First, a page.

At some point in time, every business owner regardless of the size of the company is faced with the challenge of purchasing a phone system. In some cases, successful businesses simply outgrow their current solutions. In some cases, the existing solutions reach the end of their useful life. Of course, there are the "greenfield" opportunities that come about as new companies sprout from the pages of a business plan and need to consider the physical elements of starting a business, like location, office equipment, staffing, and communications.
Small and medium business (SMB) owners are faced with a multitude of choices when it comes to communications equipment manufacturers, and they need to ask themselves what features they want/need, how much they are willing to spend, how fast they expect to grow, in addition to considering the need to hire a specialist to deploy and manage the solution in-house.
Choosing between Hosted PBX (define - news -alerts) technology and deploying a PBX at the customer location often comes down to a "religious" decision between deploying technology in-house with all the control and security that it implies versus letting your provider host services in their network, while you get to focus on your core business competencies. Let's face it, not everyone has the staff or technical expertise to manage their technology needs these types of small businesses are the perfect candidates for hosted PBX services. These solutions allow the SMB to do what they do best, while the service provider handles their communications needs.
At the end of the day, the goal of a Hosted PBX solution is to simplify communications for the SMB while providing some of the must-have features of the online world (e-mail integration, Web-based management). For that reason, among others, SMB owners are increasingly looking to hosted PBX services to fulfill their communications needs.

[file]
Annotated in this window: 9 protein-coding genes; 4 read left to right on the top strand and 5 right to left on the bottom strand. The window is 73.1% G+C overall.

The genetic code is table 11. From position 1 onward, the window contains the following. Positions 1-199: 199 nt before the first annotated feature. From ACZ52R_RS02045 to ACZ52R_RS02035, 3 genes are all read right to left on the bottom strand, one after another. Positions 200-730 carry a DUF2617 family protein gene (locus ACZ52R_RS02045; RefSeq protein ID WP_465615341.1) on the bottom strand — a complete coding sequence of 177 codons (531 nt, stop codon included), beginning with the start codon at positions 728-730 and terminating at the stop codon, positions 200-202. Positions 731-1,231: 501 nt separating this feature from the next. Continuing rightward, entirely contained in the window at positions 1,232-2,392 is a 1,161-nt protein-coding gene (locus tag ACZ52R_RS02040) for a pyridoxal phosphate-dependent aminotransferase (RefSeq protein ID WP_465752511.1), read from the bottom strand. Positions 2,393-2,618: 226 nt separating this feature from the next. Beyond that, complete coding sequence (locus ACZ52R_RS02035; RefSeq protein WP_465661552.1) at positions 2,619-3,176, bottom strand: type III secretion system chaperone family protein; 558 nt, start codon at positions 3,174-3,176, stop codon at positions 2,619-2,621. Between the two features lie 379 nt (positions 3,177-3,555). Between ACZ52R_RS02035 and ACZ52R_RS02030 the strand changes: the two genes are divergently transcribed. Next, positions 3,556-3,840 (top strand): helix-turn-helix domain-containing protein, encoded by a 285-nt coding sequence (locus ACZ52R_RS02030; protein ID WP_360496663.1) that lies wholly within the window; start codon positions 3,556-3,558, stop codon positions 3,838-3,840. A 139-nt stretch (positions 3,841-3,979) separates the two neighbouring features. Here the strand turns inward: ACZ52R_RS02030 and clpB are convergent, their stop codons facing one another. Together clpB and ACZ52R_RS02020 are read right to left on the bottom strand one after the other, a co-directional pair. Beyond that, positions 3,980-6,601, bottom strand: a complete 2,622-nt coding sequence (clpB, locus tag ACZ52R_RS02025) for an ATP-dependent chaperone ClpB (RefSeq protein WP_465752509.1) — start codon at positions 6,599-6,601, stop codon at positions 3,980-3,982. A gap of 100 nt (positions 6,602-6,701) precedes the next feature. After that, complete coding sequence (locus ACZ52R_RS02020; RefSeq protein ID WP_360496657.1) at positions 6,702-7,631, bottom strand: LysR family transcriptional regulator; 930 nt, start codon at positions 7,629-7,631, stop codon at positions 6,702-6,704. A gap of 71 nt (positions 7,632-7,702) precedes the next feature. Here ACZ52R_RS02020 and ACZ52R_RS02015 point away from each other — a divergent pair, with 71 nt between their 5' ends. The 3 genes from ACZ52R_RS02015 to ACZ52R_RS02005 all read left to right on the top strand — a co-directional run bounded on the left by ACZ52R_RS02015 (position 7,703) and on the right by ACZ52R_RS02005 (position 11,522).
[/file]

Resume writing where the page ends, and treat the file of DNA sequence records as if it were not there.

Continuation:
Why? What are the benefits of hosted versus premise-based solutions? And, how does a hosted PBX give small companies a competitive advantage?
Traditionally, small business owners did not have as many choices nor did they have any "purchasing power" to sway manufacturers of phone systems to provide features and cost structure geared toward the SMB market. Hosted PBX technology enables small businesses to purchase connectivity and the features that they need at a price that is within their budget. In fact, they are able to deploy communications solutions that will make them appear to all the world as if they are a much larger enterprise.
One way to describe this is "Big business benefits on a small business budget."
Among further cost considerations, deploying a Hosted PBX solution means there is no significant up-front commitment to installation and maintenance, nor is there the commitment to what can be a steep learning curve regarding how to deploy and use the system. That translates to lower capital outlays on staffing and support infrastructure. Good service providers will provide 24/7 customer service and will often proactively manage the solution, so that if a problem occurs, they can begin addressing the issue long before the customer even realizes there's a problem.
And that's good news for the CFO who wants to know what the TCO of the communications solution will be. A largely fixed monthly cost, with service and software upgrades rolled in makes it an easier sell to those who hold the purse strings. And it should be mentioned that since we're discussing IP-based communications, the lower monthly costs of making phone calls will also go a long way to help make the CFO smile.
But it's the so-called soft benefits of moving to a completely IP-based system especially one that is hosted by the service provider that are driving the decision to adopt these solutions. IP-based solutions deliver increased efficiencies, with easier integration of voice into other existing business processes, such as integration with Microsoft Outlook for click to dial directly from the corporate directory or integrating your communications with back end customer databases for increased customer service or contact center functionality.